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During its premiere season at the David H. Koch Theater in Lincoln Center, Paul Taylor's American Modern Dance presented an eclectic evening of dance that had the audience experiencing a range of emotions. From wonder and awe to shockingly disturbing, glee to solemn reverence, the complex evening had a variety of pieces, but had one thing in common: simply exquisite dancing.

Under Paul Taylor's new vision, the Company seeks to present masterpieces by prominent choreographers and so for its premiere season has chosen to share the stage with two incredible modern dance company. This particular evening began with a presentation of Doris Humphrey's Passacaglia, performed by the ever elegant Jose Limon Dance Company. It was classic, true modern dance by a company whose technique and its precise execution of that technique was simply perfect.

The Paul Taylor Dance Company was up next, and rather than present a similar classical piece, instead presented the controversial Big Bertha. With a circus score, vaudeville dances, and a creepy little (or rather big) animatronic humanoid (played by the dauntless Christina Lynch Markham), this piece was a far cry from the previous one. As if the big-bosomed, big-bottomed Big Bertha were not extremely creepy enough with her clown-like getup and over-the-top robotic-like movements, the story of a family's interaction with the nickelodeon takes a nightmarish turn. Whimsical whirls and twirls transform before the audiences eyes from playfulness to utter darkness in an almost tragically beautiful and captivating way. Highly controversial when it first premiered in 1970, the piece's incest storyline is still as shocking.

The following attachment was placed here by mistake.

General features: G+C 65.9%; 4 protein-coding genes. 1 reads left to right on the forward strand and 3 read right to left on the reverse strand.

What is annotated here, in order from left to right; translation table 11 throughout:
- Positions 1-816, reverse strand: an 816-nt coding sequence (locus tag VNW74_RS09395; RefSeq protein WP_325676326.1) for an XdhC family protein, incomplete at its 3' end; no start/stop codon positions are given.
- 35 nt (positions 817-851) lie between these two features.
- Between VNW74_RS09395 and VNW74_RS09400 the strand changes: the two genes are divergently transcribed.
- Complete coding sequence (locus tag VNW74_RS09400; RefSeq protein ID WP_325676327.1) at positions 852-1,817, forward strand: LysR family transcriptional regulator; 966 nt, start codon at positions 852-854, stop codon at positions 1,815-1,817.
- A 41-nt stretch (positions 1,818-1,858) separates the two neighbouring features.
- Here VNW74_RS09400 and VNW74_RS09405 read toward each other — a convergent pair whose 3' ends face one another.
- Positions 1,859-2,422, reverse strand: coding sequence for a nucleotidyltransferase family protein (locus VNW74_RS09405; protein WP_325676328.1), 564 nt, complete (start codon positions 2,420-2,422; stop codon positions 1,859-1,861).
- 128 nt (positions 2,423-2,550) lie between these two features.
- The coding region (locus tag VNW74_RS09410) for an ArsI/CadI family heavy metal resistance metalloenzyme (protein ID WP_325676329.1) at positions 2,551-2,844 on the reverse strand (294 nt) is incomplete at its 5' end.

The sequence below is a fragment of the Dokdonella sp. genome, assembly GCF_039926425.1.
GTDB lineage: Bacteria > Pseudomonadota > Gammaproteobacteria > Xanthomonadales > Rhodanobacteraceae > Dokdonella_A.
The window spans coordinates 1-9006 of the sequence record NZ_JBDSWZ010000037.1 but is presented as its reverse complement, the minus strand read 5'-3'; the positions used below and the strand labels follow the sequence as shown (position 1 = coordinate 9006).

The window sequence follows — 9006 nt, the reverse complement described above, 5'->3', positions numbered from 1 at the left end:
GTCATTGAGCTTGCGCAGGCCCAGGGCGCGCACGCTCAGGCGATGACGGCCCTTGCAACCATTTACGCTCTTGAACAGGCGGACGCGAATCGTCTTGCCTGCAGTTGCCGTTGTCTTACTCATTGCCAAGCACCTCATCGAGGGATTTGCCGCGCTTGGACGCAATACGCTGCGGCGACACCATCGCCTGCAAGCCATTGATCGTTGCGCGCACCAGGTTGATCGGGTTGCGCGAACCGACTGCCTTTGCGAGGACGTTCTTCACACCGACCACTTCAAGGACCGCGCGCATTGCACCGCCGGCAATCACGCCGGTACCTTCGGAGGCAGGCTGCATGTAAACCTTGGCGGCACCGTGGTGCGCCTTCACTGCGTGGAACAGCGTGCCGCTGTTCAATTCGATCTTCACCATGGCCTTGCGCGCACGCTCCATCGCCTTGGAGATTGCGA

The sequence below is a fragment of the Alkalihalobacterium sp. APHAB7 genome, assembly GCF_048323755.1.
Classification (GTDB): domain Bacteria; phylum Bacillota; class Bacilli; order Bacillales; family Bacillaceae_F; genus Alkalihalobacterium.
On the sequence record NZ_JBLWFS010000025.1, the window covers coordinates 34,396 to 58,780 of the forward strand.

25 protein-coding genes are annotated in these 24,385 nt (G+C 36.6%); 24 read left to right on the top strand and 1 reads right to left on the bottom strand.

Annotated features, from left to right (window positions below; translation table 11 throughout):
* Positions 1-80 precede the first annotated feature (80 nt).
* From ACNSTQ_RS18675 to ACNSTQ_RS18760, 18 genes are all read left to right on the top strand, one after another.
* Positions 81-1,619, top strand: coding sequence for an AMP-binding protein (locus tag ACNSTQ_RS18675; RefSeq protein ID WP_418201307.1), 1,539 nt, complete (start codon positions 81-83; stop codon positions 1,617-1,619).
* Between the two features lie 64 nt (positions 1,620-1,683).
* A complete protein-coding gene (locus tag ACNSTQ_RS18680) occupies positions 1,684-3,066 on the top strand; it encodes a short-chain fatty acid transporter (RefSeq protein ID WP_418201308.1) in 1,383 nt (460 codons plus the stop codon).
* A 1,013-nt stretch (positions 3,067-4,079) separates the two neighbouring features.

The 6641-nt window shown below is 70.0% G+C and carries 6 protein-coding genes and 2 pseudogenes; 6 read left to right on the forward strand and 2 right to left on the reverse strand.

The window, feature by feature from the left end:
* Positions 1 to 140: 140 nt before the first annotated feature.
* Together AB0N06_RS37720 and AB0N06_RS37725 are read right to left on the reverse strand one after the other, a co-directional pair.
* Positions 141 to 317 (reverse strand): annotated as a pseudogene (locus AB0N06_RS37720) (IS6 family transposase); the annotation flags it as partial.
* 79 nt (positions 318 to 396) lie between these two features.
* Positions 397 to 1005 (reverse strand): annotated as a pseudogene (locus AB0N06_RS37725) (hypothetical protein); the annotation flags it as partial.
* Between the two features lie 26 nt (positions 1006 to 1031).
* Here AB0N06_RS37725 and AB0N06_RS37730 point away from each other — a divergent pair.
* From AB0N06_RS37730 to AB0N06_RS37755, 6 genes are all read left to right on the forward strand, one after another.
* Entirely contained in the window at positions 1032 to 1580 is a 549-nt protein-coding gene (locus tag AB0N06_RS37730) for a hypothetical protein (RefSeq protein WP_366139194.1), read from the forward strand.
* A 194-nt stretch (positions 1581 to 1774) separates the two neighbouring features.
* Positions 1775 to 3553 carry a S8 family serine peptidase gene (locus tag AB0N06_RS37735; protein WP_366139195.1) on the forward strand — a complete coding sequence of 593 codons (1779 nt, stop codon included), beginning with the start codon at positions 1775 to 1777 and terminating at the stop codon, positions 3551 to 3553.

The tone is then flipped over nearly 180 degrees as the curtains rise on Troilus and Cressida (reduced). As soon as the score for Ponchielli's Dance of the Hours begins, played live by the Orchestra of St. Luke, the audience knows they are in for something deliciously comedic. And the piece does not disappoint- three little cupids flittering about, Trojan soldiers shuffling around, and the most hilariously awkward love team, this piece had the audience rolling in laughter. And the added bonus? Little hints of brilliance as Mr. Taylor's choreography perfectly accentuated the already entertaining score.

The final piece of the evening was Beloved Renegade, which was inspired by poet Walt Whitman and set to music for soprano, chorus, and orchestra by Poulenc. Taking a much more grave tone, the focus was placed on the extraordinary artistic talent of the ensemble, orchestra, and choir, St. George's Choral Society. Laura Halzack was divine. Her presence was intense and the control and command of her body and its movements were phenomenal, making her look evermore ethereal. The piece highlighted each individual's talent as well as their strength as an ensemble.

On one of the most interesting nights of its premiere season, Paul Taylor's American Modern Dance showcased the amazing versatility of this beautiful art form and this accomplished dance company. Modern dance has the ability to captivate audiences and take them on such emotional journeys (Thank goodness for intermissions! Any audience member would never be able to recuperate without them!). Paul Taylor's new vision is a true testimony of the evolution and resilience of American modern dance, all while simultaneously paying respects to the art form's tremendous past.

Photo Credit: Paul B. Goode

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From This Author Jessica Abejar

Jessica Abejar is an artist with a love of storytelling. As a dancer/choreographer, she most recently performed at World Youth Day in Brazil, where she (read more...)